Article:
December 30, at 9: That story was actually pretty adorable. So I guess I will start by talking about the situational irony that is in this story. I did not expect that the story was going to end like that at all.
Classical sociology[ edit ] None of the 'founding fathers' of sociology produced a detailed study of literature, but they did develop ideas that were subsequently applied to literature by others. Emile Durkheim 's view of sociology as the study of externally defined social facts was redirected towards literature by Robert Escarpit.
In it was republished in book form and this version strongly influenced the Frankfurt School. A second edition, published inwas similarly influential on French structuralism.
The Theory of the Novel argued that, whilst the classical epic poem had given form to a totality of life pregiven in reality by the social integration of classical civilisation, the modern novel had become 'the epic of an age in which the extensive totality of life is no longer directly given'.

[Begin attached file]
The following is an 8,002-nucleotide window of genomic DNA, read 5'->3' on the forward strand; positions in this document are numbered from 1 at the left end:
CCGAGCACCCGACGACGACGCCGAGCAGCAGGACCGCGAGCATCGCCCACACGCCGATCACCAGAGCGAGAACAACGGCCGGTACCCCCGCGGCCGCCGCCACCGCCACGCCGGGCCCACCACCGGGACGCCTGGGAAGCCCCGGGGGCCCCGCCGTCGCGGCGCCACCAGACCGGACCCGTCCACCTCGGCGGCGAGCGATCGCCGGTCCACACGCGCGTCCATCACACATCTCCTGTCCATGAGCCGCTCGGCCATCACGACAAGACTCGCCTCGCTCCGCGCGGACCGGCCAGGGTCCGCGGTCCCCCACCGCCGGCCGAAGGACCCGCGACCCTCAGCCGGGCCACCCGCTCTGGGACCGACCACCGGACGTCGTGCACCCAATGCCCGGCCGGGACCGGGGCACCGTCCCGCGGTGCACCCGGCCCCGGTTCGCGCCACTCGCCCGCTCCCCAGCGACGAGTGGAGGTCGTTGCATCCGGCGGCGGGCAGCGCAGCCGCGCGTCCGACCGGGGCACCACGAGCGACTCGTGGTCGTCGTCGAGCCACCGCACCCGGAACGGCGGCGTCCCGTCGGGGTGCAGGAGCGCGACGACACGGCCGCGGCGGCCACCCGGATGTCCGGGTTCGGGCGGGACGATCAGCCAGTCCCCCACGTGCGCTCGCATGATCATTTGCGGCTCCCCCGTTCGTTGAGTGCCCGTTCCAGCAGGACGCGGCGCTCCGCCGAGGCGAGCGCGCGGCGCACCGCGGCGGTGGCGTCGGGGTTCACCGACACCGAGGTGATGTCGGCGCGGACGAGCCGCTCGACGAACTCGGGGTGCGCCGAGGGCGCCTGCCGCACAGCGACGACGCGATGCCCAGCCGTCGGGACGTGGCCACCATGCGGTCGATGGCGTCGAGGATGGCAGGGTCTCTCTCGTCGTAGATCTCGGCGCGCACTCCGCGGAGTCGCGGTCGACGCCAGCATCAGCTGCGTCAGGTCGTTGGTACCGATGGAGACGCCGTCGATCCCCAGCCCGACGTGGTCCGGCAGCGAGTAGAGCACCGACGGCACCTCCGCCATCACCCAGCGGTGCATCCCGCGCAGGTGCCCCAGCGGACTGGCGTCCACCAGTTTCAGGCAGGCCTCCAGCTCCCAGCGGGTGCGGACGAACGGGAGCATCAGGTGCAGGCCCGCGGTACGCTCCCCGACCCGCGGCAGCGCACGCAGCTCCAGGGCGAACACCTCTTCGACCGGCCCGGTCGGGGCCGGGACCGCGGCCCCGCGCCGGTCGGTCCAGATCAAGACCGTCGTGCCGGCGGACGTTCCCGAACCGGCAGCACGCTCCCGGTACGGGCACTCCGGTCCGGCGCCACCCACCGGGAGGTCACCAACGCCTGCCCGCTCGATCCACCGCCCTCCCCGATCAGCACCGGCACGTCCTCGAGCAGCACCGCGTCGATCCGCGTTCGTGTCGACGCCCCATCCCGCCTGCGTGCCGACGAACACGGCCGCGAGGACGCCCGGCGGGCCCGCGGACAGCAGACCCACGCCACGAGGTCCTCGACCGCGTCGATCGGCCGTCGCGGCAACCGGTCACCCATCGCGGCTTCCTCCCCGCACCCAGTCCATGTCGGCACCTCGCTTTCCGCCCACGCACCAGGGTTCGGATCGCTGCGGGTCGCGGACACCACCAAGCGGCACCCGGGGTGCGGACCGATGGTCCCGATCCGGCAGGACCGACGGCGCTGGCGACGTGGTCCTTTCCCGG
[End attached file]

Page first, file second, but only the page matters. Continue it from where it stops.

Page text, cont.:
This was not a matter of individual talent, but of collective historical experience, because the French Revolution and the revolutionary and Napoleonic wars had made history for the first time a mass experience. Adorno's Notes to Literature is a collection of essays, the most influential of which is probably 'On Lyric Poetry and Society'.
It argued that poetic thought is a reaction against the commodification and reification of modern life, citing Goethe and Baudelaire as examples. It attempted to explain the socio-historical emergence of middle-class public opinion in the seventeenth and eighteenth centuries.
Developing a new kind of institutional sociology of literature, it argued that the public sphere had been organised around literary salons in France, learned and literary societies in Germany, and coffee houses in England. These institutions sustained the early novel, newspaper and periodical press.
His Theorie der Avantgarde was published in German in and Lit analysis 12 English translation in He postulated a historical typology of aesthetic social relations, measured along three main axes, the function of the artwork, its mode of production and its mode of reception.
Bourgeois art, he argued, had as its function individual self-understanding and was produced and received individually.